By Daniel Silliman
In 33 minutes, the last of the lie was stripped away. Where once even his ex-wife and closest friend believed it, Douglas Yutaka Rhoades confessed to the lie in court, pleading guilty to impersonating an FBI agent.
Rhoades, a 42-year-old Jonesboro man, told those closest to him he was undercover with the Federal Bureau of Investigation, tasked to investigate cyber crimes, child pornography and rogue agents.
He had a metal badge with his photo on it, signed by bureau founder J. Edgar Hoover, and marked with a large, gold shield. He had a Glock handgun he put in the console of his minivan every day when he left for work. He had DVDs of child pornography, bags of candy and children's clothes -- all, he assured his family, part of the investigation.
He "did falsely assume and pretend to be an officer," according to the federal indictment, but the elaborate lie fell apart early in 2008.
Rhoades' ex-wife, who lived with him at their Sherwood Drive home, became uncomfortable with his relationship with a 10-year-old girl, and called police. She had discovered a bag of clothes, with little girl's underwear, pajamas and a bathing suit. She looked in the bag, court records show, and also found condoms and itch-relief cream.
The woman called police to tell them her husband was molesting children, and she told them, too, it was worse, because he was with the FBI.
When detectives at the Clayton County Police Department called the bureau though, it became immediately clear there was something wrong here. A check of records revealed Rhoades didn't work for the FBI, had never worked for the FBI, didn't work for any branch of government, and was actually a security guard.
FBI agents said the 42-year-old's credentials were clearly fakes. Special Agent Joseph Fonseco said Rhoades' metal badge wasn't even a close fake.
"J. Edgar Hoover doesn't sign our credentials, and to my knowledge, he never did. I don't know J. Edgar, but I know that's not his [signature]," Fonseco testified in court.
On Jan. 24, as he was driving his minivan home, at about 2:30 on that Thursday, Rhoades was arrested on charges of impersonating an officer. The badge, well-worn, was in his back pocket.
A search of the vehicle led the trio of arresting agents to other charges. They found candy, a digital camera, a camcorder, and about 75 DVDs, with titles like "Masturbation," "Web Teens 1," "Web Teens 2," and pictures of naked, prepubescent girls, according to court records.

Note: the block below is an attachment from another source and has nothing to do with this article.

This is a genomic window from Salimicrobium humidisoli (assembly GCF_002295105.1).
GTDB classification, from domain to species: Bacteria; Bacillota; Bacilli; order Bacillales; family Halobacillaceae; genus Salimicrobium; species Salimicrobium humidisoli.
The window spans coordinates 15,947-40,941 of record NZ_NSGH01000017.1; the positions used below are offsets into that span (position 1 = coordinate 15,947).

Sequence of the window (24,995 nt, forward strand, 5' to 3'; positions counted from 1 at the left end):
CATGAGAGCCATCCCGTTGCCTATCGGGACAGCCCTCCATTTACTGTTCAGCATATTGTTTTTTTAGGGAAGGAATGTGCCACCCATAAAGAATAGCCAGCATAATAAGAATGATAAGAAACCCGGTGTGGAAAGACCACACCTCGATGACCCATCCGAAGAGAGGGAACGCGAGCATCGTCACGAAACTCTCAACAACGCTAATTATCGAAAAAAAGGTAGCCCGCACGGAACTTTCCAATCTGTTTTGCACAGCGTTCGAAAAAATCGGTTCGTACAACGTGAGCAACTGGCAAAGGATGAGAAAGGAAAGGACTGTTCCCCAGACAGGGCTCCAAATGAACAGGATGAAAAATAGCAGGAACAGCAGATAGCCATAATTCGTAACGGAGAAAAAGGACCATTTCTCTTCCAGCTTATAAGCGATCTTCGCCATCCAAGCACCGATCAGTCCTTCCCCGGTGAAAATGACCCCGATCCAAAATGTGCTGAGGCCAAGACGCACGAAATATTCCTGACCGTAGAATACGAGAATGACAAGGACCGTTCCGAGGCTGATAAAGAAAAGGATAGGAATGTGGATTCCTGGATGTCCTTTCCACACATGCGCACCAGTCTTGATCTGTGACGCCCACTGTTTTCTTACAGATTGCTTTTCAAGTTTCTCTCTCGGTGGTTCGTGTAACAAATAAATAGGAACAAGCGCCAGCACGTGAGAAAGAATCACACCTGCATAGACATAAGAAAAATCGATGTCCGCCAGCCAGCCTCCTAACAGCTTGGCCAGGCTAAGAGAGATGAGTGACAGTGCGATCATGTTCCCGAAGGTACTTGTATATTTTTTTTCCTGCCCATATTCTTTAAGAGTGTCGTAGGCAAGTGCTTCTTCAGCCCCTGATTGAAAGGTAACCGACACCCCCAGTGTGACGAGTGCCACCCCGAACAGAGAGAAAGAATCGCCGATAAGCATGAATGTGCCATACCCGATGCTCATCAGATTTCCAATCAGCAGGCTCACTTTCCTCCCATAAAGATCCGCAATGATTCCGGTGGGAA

When the special agents added the charge of child pornography to the federal case, the search expanded to include Rhoades' home, and a third layer of the 42-year-old's secret life emerged.
In the man's personal possessions, investigators found love letters written to little girls. In one, the 42-year-old addressed a Mother's Day card to an 11-year-old, calling her "the mother of my child." In another, he called a 12-year-old girl "my love," "sweetheart," "my angel," my lady," and "little Miss Magic."
The agents also uncovered a video of what they described as a wedding ceremony, between Rhoades and a 10-year-old girl. The ceremony was held in the basement of his Sherwood Drive home, with the man and the girl reading each other vows (the girl struggling to pronounce the longer words), exchanging rings and an 18-second kiss.
Copies of the vows were found underneath Rhoades' handgun in the console of his minivan.
Federal prosecutors said they were particularly troubled by the case, because Rhoades may have used his fake identity to molest prepubescent girls.
"There may be people out there who trusted him because of that representation," U.S. Attorney David E. Nahmias said after the arrest. "It's a disturbing case because we rely on people being able to trust people who say they're law enforcement."
One man, who trusted Rhoades with his daughter, who let the man take his daughter to a theme park in the summertime, said he was shocked by the discovery of the truth.
"I've called him a friend, and "friend" is not a word I bandy about lightly," the father wrote. "Now I find that just about everything the man ever told me about himself and his life was a lie."
The lie crumbled quickly when Rhoades was arrested. Agents said the 42-year-old security guard didn't even try to convince them he really was an undercover agent, but confessed to buying the badge from the Internet for $50.
Rhoades' defense attorney, Jeff Ertel, attempted to argue that the evidence was suspicious, because it had been handled by Rhoades' ex-wife, and he attempted to get evidence and statements suppressed, but the defenses ended this last week.
Standing in Judge Russell G. Vineyard's courtroom, in the Richard B. Russell Federal Building in Atlanta, in a hearing that lasted 33 minutes, Rhoades changed his plea to guilty.
His sentencing is scheduled for Jan. 20, at 2 p.m. He faces a maximum possible sentence of 23 years in federal prison. Molestation charges are still under investigation, and charges could be brought under state law.